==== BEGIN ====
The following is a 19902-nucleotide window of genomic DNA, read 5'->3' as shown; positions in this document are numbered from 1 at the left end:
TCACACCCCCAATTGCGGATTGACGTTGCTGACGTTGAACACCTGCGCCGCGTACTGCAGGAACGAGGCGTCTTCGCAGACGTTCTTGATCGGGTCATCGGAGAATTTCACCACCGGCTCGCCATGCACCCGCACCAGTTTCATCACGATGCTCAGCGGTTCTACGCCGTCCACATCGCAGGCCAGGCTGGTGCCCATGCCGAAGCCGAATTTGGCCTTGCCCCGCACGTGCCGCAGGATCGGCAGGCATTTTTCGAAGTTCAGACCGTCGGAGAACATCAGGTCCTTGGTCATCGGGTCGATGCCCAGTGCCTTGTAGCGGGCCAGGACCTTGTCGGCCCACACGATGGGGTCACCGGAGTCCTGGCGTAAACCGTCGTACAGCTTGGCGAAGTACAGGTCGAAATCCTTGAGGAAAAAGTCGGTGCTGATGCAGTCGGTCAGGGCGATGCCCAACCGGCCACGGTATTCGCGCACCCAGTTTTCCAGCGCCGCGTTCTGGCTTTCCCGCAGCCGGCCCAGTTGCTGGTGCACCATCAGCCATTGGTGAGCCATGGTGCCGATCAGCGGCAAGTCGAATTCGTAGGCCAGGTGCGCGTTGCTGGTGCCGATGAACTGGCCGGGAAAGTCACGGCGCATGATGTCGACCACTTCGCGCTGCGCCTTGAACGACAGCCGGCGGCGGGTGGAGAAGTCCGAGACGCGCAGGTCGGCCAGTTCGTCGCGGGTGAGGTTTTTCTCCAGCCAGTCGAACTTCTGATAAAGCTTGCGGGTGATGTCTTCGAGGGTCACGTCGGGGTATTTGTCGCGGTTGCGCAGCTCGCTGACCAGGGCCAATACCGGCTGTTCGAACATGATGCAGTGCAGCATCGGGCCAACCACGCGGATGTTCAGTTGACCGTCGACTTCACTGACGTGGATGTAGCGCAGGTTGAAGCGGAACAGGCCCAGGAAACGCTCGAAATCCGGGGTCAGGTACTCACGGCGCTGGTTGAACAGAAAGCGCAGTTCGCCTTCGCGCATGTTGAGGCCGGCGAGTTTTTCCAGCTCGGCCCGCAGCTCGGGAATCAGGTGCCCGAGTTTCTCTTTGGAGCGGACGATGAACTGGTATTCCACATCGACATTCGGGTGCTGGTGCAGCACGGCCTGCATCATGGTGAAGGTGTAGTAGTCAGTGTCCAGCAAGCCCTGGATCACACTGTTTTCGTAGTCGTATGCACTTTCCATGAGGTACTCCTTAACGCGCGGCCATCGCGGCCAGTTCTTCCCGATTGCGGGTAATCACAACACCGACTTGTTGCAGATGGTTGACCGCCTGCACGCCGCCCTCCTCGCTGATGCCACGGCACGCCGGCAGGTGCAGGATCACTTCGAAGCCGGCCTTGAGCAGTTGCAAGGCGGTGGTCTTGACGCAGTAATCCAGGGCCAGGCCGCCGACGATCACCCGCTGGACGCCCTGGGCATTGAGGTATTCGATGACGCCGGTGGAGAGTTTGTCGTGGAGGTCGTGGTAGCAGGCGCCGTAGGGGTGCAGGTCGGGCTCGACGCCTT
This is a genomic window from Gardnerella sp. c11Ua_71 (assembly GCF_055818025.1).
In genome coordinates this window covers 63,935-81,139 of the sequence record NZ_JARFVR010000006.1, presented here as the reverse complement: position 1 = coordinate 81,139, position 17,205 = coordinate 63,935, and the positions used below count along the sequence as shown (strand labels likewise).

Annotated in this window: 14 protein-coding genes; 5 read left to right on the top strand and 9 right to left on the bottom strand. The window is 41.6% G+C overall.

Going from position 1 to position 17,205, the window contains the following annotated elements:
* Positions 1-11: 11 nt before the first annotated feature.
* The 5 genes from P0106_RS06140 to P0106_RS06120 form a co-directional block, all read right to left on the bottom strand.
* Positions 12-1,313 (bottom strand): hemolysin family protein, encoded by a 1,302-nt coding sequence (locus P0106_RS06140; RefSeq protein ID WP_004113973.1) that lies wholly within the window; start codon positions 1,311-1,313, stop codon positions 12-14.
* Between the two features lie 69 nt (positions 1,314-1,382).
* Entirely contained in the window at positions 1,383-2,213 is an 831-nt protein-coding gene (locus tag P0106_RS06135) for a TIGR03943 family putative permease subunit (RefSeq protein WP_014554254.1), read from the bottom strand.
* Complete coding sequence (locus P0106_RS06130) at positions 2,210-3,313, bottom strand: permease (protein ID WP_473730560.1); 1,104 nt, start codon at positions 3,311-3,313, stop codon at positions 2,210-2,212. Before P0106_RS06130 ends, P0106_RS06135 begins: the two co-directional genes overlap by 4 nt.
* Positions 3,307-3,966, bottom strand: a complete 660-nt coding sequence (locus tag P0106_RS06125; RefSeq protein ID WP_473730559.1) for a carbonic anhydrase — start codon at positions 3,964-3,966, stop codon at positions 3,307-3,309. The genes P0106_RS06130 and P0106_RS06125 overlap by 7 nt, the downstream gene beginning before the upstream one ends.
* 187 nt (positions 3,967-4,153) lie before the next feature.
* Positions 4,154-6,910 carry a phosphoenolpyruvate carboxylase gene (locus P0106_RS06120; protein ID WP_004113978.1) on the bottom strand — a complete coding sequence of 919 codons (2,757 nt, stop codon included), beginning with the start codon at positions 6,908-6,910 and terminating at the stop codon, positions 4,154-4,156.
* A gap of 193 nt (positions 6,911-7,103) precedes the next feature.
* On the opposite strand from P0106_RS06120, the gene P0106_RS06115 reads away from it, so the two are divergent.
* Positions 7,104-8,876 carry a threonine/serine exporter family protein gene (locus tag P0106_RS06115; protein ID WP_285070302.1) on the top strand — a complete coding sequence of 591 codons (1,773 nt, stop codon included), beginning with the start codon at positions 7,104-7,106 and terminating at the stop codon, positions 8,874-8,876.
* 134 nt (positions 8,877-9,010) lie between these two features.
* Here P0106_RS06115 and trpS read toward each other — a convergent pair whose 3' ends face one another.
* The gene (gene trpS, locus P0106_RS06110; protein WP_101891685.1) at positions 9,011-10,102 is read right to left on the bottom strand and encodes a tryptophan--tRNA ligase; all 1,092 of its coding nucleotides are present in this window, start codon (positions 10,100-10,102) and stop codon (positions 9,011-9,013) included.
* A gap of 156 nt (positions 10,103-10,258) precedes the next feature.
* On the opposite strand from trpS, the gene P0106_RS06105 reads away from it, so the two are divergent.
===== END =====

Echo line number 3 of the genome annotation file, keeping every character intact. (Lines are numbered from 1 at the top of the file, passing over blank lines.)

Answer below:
This is a genomic window from Gardnerella sp. c11Ua_71 (assembly GCF_055818025.1).